Coffee protects against skin cancer


Coffee has been shown to reduce cancer risk. New research shows that a drinking coffee protects against skin cancer. The risk of developing a type of skin cancer called melanoma was markedly reduced in people who drank four cups of coffee a day. The research was conducted by studying food questionnaires from almost a half a million people. Those who reported themselves as high consumers of coffee had a 20% lower amount of skin cancers than the non-coffee drinkers. Only caffeinated coffee showed the beneficial effects. Roasting the coffee beans seems to release the nutrients that provide protection for the sun’s ultraviolet rays.

Healthy ingredients in coffee

Numerous healthy ingredients in coffee might contribute to this healing effect. Coffee is high in polyphenols and caffeine. Caffeine has been shown to protect against ultraviolet light damage in other studies as well. Some think caffeine acts like a sunscreen on a cellular level. It’s thought that the caffeine protects the DNA by absorbing the ultraviolet rays. Further proof that the caffeine in the coffee contributes to the cancer protecting effect is that those who drank decaffeinated coffee in the study did not show the same risk reduction for skin cancer development.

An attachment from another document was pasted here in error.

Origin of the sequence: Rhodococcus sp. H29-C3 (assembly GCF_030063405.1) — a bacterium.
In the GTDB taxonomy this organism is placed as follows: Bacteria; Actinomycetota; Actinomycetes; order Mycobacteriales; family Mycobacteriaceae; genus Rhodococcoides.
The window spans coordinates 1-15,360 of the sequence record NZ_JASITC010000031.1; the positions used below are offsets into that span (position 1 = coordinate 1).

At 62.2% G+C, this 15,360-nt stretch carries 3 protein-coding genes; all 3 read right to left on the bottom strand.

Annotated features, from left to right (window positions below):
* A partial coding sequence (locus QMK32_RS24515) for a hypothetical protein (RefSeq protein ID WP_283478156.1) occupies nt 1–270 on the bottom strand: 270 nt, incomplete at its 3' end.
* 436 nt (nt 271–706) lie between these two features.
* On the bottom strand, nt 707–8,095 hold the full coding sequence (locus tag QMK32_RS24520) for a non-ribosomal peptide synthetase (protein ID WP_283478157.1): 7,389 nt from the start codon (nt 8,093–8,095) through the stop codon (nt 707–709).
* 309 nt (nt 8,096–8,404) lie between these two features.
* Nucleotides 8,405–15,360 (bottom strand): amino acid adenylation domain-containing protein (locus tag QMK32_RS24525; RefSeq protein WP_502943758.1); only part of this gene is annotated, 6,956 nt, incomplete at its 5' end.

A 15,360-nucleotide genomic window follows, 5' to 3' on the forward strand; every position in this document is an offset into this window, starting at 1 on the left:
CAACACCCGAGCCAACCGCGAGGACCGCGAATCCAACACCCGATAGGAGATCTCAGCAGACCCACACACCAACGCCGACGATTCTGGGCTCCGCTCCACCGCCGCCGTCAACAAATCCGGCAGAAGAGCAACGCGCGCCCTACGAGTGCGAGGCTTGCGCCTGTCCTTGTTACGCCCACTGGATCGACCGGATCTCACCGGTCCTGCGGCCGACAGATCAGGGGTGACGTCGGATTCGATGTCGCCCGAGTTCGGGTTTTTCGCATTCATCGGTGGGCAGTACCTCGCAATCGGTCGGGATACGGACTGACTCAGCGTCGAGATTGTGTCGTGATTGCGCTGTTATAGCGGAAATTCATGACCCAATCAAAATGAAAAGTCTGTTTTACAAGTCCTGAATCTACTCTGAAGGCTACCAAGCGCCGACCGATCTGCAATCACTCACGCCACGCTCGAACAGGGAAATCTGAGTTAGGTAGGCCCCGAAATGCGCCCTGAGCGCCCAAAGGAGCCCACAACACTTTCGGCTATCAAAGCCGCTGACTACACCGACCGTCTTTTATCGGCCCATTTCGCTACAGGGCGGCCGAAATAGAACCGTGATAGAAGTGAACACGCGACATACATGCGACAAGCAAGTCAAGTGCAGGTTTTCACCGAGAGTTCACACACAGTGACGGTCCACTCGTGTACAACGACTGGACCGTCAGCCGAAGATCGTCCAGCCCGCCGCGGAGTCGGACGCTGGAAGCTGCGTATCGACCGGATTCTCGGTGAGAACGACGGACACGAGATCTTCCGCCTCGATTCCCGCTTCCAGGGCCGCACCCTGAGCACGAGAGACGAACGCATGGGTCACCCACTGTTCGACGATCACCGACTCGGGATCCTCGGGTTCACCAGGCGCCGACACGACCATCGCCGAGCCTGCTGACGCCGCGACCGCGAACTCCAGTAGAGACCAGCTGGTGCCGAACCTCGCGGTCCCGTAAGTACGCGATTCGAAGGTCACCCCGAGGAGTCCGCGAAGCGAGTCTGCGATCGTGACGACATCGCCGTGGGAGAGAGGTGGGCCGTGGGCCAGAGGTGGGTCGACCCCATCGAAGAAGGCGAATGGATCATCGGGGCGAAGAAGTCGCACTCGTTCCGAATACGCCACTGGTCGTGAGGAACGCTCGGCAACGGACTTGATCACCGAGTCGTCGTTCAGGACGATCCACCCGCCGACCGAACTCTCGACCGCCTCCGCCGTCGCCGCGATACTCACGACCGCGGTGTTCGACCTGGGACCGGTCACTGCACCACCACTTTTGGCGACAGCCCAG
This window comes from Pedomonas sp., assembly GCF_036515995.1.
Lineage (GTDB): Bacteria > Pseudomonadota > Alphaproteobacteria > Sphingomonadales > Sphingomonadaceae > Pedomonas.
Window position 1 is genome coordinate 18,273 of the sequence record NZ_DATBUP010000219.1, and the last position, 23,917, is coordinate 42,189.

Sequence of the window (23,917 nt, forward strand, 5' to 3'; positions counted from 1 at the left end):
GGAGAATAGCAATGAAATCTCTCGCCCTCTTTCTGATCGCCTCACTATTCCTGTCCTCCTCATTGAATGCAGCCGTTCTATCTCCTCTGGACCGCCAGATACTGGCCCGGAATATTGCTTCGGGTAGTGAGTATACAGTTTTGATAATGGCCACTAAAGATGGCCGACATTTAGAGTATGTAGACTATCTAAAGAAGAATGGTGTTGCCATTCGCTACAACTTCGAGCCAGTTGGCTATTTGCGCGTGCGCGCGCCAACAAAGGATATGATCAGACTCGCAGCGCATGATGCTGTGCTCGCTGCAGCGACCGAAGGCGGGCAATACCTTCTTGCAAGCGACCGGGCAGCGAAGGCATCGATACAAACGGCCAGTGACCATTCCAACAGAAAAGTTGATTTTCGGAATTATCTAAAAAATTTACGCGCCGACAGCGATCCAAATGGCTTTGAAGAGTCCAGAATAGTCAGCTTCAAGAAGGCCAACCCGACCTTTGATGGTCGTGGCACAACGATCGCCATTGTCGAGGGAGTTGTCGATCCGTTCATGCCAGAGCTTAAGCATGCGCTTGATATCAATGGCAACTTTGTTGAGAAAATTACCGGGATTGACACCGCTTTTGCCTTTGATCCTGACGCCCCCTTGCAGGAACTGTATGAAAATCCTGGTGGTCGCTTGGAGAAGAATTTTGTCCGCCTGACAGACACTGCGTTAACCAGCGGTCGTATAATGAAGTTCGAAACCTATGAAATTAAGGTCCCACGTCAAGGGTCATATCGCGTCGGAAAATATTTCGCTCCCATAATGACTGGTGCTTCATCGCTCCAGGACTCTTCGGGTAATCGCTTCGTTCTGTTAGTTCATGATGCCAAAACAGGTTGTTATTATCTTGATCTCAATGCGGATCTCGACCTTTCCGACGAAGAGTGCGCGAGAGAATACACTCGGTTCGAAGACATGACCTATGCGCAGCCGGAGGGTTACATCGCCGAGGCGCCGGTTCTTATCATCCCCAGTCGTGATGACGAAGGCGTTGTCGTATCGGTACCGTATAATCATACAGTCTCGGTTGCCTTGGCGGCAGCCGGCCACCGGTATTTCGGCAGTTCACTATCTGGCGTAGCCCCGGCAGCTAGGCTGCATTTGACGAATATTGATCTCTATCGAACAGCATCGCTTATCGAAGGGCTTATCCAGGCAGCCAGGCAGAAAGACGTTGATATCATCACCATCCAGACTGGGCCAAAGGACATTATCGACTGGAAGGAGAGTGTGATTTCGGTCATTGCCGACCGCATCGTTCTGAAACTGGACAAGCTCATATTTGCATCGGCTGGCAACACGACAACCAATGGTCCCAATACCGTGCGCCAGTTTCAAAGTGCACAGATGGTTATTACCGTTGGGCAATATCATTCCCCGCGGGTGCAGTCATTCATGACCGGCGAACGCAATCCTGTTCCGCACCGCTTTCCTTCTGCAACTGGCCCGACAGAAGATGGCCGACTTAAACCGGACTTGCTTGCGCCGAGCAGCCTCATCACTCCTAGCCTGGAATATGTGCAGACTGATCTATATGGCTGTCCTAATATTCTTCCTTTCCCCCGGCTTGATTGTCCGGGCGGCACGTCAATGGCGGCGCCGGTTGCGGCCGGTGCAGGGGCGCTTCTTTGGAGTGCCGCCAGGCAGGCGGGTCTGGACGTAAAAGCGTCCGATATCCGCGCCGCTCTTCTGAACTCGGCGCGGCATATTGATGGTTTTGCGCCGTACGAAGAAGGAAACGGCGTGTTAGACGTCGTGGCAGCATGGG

Other health benefits of coffee

Other health benefits of coffee include lowering risk of hepatitis, liver fibrosis as well as diabetes. There are some indications that coffee also lowers the risk of Alzheimer’s disease, and again, the caffeine seems to be the active ingredient. Gout and osteoarthritis are also improved by drinking coffee. This effect is because coffee acts to lower the levels of uric acid in the blood. Uric acid is the causative factor in gout. Decaffeinated coffee was found as effective as caffeinated coffee in reducing diabetes risk. For each cup of coffee, a seven percent reduction in diabetes risk occurs.

What to do?
Drink coffee. Feel free to imbibe four cups a day. And when you’re outdoors, wear a hat.



Melanie Grimes
Melanie Grimes is a writer, medical editor and health educator. A classically trained homeopath, she has lectured internationally and been on faculty at Bastyr University, American Medical College of Homeopathy, and Seattle School of Homeopathy. She has been the editor of SImillimum, Journal of the Homeopathic Association of Naturopathic Physicians, and The American Homeopath, Journal of the North American Society of Homeopaths.

An award-winning screenwriter, Melanie has taught creative writing, and authored medical textbooks.
She writes about health, natural medicine, food as medicine, herbs, homeopathy, and travel. 

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